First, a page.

Each of these disciplines has its own language with its syntax and semanticssemantics, serving as a means of communication among professionals in that discipline. Analytic models are used to support power, thermal, structural, and embedded real-time analysis.

Modeling Standards play an important role in defining system modeling concepts that can be represented for a particular domain of interest and enable the integration of different types of models across domains of interest.

Topics

Each part of the Guide to the Systems Engineering Body of Knowledge (SEBoK) is divided into knowledge areas (KAs), which are groupings of information with a related theme. The KAs, in turn, are divided into topics. This KA contains the following topics:

References

Works Cited

INCOSE. 2012. Systems Engineering Handbook: A Guide for System Life Cycle Processes and Activities, version 3.2.2. San Diego, CA, USA: International Council on Systems Engineering (INCOSE), INCOSE-TP-2003-002-03.2.2.

Primary References

Dori, D. 2002. Object-Process Methodology – A Holistic Systems Paradigm. Berlin, Germany: Springer Verlag.

Estefan, J. 2008. A Survey of Model-Based Systems Engineering (MBSE) Methodologies, rev, B. Seattle, WA, USA: International Council on Systems Engineering. INCOSE-TD-2007-003-02. Available at: http://www.omgsysml.org/MBSE_Methodology_Survey_RevB.pdf. Accessed April 13, 2015.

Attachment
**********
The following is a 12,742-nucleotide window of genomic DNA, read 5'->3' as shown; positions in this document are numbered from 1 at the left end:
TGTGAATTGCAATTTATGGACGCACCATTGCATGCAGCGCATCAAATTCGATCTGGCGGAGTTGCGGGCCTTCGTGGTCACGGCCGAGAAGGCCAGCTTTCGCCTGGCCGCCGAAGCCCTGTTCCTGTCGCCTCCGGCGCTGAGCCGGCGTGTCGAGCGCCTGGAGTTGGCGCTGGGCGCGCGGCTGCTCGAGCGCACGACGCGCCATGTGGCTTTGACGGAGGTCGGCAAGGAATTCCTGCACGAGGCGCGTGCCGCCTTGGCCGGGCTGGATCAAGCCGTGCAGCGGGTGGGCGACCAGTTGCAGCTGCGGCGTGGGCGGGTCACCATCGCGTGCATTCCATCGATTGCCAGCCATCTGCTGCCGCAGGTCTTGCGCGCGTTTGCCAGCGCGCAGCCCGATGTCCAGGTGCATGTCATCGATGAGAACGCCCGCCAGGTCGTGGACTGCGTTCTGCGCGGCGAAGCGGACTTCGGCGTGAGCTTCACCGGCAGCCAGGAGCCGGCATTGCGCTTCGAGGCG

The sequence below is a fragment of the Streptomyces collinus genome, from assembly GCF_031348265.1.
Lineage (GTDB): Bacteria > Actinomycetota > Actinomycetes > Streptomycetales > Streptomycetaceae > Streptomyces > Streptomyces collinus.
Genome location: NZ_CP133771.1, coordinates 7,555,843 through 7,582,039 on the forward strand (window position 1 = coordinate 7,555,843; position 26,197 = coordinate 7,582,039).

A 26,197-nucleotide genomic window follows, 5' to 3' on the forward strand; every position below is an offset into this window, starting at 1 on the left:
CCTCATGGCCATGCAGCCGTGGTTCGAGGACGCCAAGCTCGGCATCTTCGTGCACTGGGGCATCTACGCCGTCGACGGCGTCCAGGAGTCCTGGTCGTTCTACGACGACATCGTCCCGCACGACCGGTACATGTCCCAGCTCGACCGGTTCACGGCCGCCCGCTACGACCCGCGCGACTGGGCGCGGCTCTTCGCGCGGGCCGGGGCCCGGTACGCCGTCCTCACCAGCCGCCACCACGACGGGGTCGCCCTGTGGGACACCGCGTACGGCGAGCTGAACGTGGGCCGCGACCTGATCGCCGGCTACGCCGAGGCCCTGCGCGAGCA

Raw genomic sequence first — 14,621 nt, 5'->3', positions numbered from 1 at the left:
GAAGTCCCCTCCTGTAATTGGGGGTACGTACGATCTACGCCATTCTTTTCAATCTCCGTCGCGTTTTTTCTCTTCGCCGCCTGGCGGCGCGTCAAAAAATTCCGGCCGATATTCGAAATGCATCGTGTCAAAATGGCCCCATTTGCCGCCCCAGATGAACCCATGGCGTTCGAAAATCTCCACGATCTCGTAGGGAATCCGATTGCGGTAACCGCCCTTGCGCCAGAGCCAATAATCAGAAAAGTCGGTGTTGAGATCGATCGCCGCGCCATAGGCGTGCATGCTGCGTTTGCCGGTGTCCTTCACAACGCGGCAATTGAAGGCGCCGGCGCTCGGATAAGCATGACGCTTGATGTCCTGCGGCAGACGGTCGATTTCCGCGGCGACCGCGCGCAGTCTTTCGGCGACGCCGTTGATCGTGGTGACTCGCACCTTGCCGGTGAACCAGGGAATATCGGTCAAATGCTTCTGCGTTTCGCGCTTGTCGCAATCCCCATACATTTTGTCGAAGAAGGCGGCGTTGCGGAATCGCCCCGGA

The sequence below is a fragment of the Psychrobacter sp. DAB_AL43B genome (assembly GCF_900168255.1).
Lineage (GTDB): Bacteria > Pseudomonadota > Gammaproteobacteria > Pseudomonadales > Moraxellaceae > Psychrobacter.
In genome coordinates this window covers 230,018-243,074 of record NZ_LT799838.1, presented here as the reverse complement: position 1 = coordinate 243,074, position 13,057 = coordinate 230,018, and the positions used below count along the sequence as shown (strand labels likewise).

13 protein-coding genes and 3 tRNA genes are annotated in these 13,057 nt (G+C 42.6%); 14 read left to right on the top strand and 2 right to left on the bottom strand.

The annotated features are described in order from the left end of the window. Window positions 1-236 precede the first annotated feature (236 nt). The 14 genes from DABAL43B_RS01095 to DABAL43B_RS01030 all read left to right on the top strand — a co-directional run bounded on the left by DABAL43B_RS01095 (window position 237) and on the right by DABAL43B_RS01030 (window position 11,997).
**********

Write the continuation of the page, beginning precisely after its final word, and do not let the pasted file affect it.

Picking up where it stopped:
Friedenthal, S., A. Moore, R. Steiner, and M. Kaufman. 2012. A Practical Guide to SysML: The Systems Modeling Language, 2nd Edition. Needham, MA, USA: OMG Press.

Guizzardi, G. 2007. “On ontology, ontologies, conceptualizations, modeling languages, and (meta)models,” Proceedings of the Databases and Information Systems IV Conference, Amsterdam, Netherlands. Available at: ACM http://portal.acm.org/citation.cfm?id=1565425. Accessed December 4 2014.

INCOSE. 2007. Systems Engineering Vision 2020. Seattle, WA, USA: International Council on Systems Engineering. September 2007. INCOSE-TP-2004-004-02.

Wymore, A.W. 1993. Model-Based Systems Engineering. Boca Raton, FL, USA: CRC Press, Inc.

Additional References

Holt, J. and S. Perry. 2008. SysML for Systems Engineering. Stevenage, UK: Institution of Engineering and Technology. Available at: Ebrary http://site.ebrary.com/id/10263845. Accessed December 4 2014.

Grobshtein, Y. and D. Dori. 2011. "Generating SysML views from an OPM model: Design and evaluation," Systems Engineering, vol. 14, no. 3, Sept.

West, P., J. Kobza, and S. Goerger. 2011. "Chapter 4, systems modeling and analysis," in Parnell, G.S., P.J. Driscoll, and D.L Henderson Eds., Decision Making for Systems Engineering and Management, 2nd ed. Wiley Series in Systems Engineering. Hoboken, NJ, USA: Wiley & Sons Inc.